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The Cambridge Strategic Research Initiative for the Sustainable Development Goals (SDGs)

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New tool to help Southern academics identify trustworthy journals

Oxford, UK and Grahamstown, South Africa - INASP (www.inasp.info) and AJOL (www.ajol.info) have launched a comprehensive framework for assessing the quality of the publishing processes of journals in the Global South. The tool helps researchers in the Global South differentiate between reputable journals and predatory publishers.

The Journal Publishing Practices and Standards (JPPS) framework (www.journalquality.info) provides detailed and internationally accepted assessment criteria for the quality of publishing practices and policies of Southern journals.

JPPS will inform and reassure authors and readers about reputable journals. More uniquely, it will also provide guidance to journal editors on how they should improve their publishing processes. Editors can resubmit their journals for reassessment six months to a year after the initial assessment if they can demonstrate improvement. INASP and AJOL also offer training and support to help journals improve their publishing processes.

Journals in the developing world face many challenges in being respected in the international research and publishing landscape. These concerns  can also limit the perceived credibility of the research published within those journals.

Sioux Cumming, Programme Manager for INASP’s Journals Online project, explained:

“For the many problems facing countries in the developing world to be properly addressed, it is vital that Southern researchers have the opportunity to publish their research and for it to be discoverable by other local - as well as global - researchers. Ensuring that high-quality Southern journals are trusted as part of local and global scholarship is essential for redressing scholarly imbalances and helping the Sustainable Development Goals to be realized.”

JPPS addresses the concerns that are often raised about the perceived quality of publication practices, policies and processes implemented by Southern journals. Journals assessed against the JPPS criteria are given one of six levels: inactive title; new title; no stars; one star; two stars; and three stars. The 108 criteria measure factors such as the amount of information included on a journals’ website; the transparency and robustness of the peer-review process; and the journal’s archiving policy.

The assigned JPPS levels serve a dual purpose. For readers and authors, they provide assurance that an assessed journal does meet an internationally recognized set of defined criteria at a particular level. For journal editors, the detailed feedback from the JPPS assessment helps them identify specifics ways to improve the quality of their journal  with a view to achieving a higher level at the next assessment.

Susan Murray, Executive Director of AJOL, said:

“We are very proud to be launching the JPPS framework, which builds on many years of work by AJOL and INASP in supporting the dissemination of Southern journals and understanding the various local contexts and challenges faced by these journals. This robust assessment framework is designed to demonstrate internationally accepted good practices in journal publishing and showcase partner journals on our platform that are already implementing these practices. It will also support our ongoing work of helping Southern journals to improve their processes.”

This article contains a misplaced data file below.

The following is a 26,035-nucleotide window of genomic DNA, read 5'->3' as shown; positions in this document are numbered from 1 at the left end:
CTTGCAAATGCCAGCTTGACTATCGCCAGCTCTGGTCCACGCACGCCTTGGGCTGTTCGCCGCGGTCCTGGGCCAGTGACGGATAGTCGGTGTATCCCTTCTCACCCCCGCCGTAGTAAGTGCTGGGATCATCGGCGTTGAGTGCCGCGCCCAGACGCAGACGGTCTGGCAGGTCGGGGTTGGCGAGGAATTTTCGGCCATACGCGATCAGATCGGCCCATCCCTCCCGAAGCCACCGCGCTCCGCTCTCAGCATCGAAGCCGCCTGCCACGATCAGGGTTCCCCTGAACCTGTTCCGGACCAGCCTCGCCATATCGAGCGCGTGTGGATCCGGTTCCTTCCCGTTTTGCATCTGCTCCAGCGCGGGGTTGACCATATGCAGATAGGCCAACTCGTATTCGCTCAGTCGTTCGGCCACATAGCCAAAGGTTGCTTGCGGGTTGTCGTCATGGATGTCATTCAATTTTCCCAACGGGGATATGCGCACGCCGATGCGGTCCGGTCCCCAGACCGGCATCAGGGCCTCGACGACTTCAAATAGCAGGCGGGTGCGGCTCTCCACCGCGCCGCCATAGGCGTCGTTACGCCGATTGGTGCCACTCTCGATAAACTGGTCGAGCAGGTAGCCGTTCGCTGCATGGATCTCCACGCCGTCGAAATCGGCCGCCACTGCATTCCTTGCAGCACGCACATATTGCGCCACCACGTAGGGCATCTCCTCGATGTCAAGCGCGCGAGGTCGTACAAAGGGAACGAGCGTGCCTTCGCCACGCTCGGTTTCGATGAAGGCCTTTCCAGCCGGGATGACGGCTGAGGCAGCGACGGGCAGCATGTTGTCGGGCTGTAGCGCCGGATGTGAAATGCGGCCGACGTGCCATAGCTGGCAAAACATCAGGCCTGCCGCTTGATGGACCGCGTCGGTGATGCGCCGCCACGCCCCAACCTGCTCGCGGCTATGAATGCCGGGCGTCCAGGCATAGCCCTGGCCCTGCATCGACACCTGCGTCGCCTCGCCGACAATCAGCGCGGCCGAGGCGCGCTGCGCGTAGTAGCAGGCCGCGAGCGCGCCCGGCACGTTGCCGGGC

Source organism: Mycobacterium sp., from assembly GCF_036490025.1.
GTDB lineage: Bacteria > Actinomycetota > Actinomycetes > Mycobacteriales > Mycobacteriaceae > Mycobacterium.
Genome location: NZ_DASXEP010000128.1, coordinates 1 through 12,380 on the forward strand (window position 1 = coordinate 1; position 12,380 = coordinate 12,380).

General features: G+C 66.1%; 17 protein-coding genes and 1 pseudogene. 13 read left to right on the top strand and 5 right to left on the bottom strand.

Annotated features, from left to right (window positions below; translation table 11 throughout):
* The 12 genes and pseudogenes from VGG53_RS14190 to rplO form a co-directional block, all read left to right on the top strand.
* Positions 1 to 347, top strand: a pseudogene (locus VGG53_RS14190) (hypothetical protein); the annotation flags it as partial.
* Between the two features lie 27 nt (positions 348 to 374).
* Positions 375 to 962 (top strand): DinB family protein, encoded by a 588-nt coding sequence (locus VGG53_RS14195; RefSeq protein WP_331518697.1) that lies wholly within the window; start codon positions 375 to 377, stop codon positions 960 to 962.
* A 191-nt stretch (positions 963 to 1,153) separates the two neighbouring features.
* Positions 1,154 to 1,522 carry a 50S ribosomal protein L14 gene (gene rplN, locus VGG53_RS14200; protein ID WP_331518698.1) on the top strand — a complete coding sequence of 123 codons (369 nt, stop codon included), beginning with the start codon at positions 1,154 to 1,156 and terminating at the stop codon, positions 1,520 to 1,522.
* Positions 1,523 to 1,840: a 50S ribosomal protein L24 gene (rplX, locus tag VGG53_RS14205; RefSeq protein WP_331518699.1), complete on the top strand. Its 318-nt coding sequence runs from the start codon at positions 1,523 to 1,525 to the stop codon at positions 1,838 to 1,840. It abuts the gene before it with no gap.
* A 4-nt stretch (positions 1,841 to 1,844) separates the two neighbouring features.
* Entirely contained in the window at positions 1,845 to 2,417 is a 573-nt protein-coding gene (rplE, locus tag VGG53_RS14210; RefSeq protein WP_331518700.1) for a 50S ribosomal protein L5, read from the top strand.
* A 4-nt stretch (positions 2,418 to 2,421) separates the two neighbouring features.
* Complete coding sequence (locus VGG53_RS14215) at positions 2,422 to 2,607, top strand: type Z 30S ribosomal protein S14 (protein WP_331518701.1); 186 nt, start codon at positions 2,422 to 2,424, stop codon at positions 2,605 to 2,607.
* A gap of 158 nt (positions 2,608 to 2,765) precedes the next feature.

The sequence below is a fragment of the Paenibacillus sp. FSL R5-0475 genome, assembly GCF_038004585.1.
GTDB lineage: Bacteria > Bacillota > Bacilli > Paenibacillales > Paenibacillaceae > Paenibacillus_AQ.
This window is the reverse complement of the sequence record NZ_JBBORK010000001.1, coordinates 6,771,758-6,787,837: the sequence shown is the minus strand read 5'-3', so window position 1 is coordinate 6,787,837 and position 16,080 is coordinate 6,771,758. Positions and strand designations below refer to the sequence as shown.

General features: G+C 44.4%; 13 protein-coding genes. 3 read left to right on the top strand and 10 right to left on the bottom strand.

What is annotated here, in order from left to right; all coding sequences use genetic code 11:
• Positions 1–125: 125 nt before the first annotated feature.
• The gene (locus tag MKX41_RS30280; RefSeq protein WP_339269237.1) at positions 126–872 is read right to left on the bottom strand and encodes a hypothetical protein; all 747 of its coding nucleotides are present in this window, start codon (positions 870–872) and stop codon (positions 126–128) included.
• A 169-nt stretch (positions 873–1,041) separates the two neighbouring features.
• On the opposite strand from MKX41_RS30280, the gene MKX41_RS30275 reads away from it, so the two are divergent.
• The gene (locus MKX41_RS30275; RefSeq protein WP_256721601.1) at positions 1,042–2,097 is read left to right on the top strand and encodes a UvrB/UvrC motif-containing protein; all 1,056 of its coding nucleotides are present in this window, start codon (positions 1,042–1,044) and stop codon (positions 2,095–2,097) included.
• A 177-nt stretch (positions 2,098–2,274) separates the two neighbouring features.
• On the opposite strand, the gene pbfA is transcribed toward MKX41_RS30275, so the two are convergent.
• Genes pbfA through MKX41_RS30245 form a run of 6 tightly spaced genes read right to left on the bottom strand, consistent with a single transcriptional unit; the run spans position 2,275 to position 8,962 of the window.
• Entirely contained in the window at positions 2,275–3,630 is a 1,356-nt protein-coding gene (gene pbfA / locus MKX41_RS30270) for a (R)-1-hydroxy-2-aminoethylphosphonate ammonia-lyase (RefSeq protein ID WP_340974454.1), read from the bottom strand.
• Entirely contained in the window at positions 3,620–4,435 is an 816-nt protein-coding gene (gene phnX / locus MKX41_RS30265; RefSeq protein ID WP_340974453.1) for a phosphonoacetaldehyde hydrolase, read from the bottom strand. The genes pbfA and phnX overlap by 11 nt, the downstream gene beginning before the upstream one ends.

The process to inform editors in Africa, Asia and Latin America of their journals’ JPPS levels has already begun, with an overwhelmingly positive response.

Dr Chandre Gould, Senior Research Fellow, Governance Crime and Justice at the South African Institute for Security Studies, wrote to AJOL saying:

“The JPPS framework seems like a good system and offers us an important opportunity to improve the status of our journal. Thank you for the clear criteria.”

Dr Anuja Abyadeera, Editor of the Sri Lankan Journal of Anaesthesiology, commented:

“I am thrilled with the two-star status as it is, but I have stirred the editorial board that we have to achieve three-star status. I am determined to work towards it. Thank you so much for the constant support you have given me to work on the journal.”

Another Sri Lankan journal is also seeing the JPPS levels as a guide for improvements, as Dr C Arambepola and Dr Shamini Prathapan, the new co-editors of the Journal of the College of Community Physicians of Sri Lanka, highlighted:

“We have brought out a new facelift to the whole journal, and wish to improve on it too. We are targeting the ‘one star' of the standards by this year - as we wish to publish four issues per year. Hoping to go up to two stars by 2018 too and for it to be indexed very soon.”

To ensure a robust, independent process, journal assessments are being carried out on behalf of INASP and AJOL by a UK-based consultant with experience in international, and especially developing-country, publishing. The JPPS website www.journalquality.info and official JOL websites (see notes below) will be the only official sources of information about the JPPS levels that have been assigned to journals.

 

Please read more here.

 

The Global Challenges Initiative is a Strategic Research Initiative of the University of Cambridge that aims to enhance the contribution of its research towards addressing global challenges and achieving the Sustainable Development Goals (SDGs) by 2030.

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